20. Patriots sign receiver Torry Holt.

To splurge or to scrimp? Take a position

June, 15, 2010
In an analysis for ESPN Insider subscribers, Football Outsiders managing editor Bill Barnwell broke down the bingers and the penny-pinchers by position Insider to answer a few questions.
Do owners that spend more at a given spot actually see a return on their investment, though? And do the relative cheapskates breeze through, saving money without sacrificing performance? It depends on the position.

Not surprisingly, Barnwell's piece shows the Buffalo Bills spent the least at quarterback last year, while the Miami Dolphins splurged the most on the offensive line and the New York Jets paid the most at linebacker.

Barnwell determines the Bills got what they paid for at quarterback ($3.46 million), with Trent Edwards and Ryan Fitzpatrick having awful seasons.

The Dolphins committed 33 percent of their payroll ($41.65 million) on their offensive line, with left tackle Jake Long the biggest reason. They also forked over big bucks for free agents Justin Smiley and Jake Grove. No other team spent more than $27.7 million. The Dolphins spent more than four times as much as the Tampa Bay Buccaneers.

The Jets sank $30.5 million at linebacker, both inside and outside. They signed free agent Bart Scott last year and Calvin Pace the offseason before. Flop-so-far Vernon Gholston also factors into the sum. But, overall, the money was well-spent. The Jets finished No. 1 in several major defensive categories last year.

What AFC East teams had most keepers?

June, 7, 2010
In the past two seasons, three AFC East teams have gone to the playoffs. The New England Patriots and Miami Dolphins won a division crown, and the New York Jets held a third-quarter lead in the conference championship.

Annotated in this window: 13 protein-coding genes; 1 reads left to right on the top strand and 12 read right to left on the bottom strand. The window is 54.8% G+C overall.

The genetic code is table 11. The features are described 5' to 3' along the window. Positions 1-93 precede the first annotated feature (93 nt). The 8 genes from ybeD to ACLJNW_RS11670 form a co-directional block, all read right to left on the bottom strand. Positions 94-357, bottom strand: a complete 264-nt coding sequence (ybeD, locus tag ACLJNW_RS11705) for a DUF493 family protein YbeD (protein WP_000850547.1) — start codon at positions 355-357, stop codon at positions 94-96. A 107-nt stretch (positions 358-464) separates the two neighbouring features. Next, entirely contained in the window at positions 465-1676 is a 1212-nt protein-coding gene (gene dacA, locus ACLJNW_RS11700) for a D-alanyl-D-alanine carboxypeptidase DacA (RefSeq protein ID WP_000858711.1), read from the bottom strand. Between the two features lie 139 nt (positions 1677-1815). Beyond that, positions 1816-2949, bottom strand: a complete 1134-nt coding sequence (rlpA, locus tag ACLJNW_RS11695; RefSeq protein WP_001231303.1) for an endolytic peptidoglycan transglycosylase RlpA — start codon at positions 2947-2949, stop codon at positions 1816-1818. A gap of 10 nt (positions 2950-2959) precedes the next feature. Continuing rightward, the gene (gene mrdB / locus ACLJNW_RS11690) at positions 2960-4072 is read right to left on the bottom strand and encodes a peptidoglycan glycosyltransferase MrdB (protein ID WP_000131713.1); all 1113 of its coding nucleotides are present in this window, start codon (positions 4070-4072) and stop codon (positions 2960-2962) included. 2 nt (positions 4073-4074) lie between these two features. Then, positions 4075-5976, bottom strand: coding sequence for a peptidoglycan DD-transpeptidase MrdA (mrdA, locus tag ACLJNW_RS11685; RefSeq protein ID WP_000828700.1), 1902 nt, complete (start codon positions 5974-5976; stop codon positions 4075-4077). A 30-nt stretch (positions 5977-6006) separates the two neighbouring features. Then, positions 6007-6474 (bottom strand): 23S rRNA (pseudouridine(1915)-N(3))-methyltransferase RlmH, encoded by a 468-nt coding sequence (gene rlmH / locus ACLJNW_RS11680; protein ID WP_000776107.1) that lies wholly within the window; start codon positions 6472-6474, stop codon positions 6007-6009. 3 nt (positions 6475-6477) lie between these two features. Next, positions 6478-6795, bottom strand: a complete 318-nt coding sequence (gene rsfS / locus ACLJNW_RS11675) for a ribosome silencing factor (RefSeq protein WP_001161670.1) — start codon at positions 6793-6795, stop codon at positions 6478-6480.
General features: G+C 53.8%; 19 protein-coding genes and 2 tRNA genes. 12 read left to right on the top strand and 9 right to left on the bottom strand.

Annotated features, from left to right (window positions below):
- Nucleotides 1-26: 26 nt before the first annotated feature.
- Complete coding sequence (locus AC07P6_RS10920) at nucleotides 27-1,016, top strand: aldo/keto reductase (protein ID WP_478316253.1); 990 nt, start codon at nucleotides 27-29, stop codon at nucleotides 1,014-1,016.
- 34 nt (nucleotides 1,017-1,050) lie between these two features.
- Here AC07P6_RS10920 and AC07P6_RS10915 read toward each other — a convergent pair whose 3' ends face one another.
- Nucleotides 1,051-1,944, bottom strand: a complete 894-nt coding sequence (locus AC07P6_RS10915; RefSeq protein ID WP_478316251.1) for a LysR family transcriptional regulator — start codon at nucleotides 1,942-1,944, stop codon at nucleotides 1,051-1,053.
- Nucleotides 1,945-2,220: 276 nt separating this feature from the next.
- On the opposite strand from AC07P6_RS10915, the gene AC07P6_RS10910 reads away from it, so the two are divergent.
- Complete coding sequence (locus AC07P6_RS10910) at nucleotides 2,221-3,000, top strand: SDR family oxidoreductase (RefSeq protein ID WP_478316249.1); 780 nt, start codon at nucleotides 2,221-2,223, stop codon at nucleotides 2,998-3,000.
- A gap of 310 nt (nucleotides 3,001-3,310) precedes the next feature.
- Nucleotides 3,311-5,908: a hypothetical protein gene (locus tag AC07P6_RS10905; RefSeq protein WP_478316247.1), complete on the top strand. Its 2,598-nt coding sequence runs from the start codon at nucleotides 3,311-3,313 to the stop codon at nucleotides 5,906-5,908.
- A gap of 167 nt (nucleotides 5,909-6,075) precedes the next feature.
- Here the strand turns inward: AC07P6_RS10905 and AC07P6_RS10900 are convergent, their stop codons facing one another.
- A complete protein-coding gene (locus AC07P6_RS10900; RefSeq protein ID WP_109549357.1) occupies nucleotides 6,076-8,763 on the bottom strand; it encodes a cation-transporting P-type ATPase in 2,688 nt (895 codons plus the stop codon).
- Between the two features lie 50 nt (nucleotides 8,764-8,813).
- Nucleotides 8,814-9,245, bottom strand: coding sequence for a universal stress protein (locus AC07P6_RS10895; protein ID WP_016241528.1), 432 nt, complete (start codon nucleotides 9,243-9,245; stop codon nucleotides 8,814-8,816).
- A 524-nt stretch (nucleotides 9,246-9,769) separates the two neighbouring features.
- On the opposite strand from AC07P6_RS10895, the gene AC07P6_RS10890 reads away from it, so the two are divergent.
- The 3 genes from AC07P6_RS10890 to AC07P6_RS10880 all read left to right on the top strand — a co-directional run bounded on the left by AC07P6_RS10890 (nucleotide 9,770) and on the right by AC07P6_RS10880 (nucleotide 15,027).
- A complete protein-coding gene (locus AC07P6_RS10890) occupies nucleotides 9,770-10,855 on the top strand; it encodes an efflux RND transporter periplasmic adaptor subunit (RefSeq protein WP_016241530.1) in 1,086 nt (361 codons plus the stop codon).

One would think those front offices would want to keep those teams as intact as possible.

That's not the case across the board.

NFC West crony Mike Sando crafted an interesting post that charted how many holdovers each team kept from last year's season-ending rosters.

Sando explains:
The chart shows how many Week 17 starters, backups and players from injured reserve remain with their 2009 teams. The retention rate divides those totals by the sum of 53 plus all players who were on IR lists in Week 17. The starter totals can be somewhat misleading for teams that rested key players before the playoffs, but the retention rates apply equally. Every team had 53 players on its roster in Week 17.

As you would predict, the Patriots and Dolphins ranked among the top 10 in players retained.

The Patriots kept 86.4 percent of their players, fifth highest in the NFL and second to the Cincinnati Bengals in the AFC.

The Dolphins dropped some big-name players in guard Justin Smiley, outside linebackers Joey Porter and Jason Taylor and safety Gibril Wilson. But they've kept 83.6 percent of their year-end roster, which is ninth.

Interestingly, the Dolphins have brought back 17 starters. Just three teams have held onto fewer: Carolina Panthers (15), New Orleans Saints (16), Detroit Lions (16).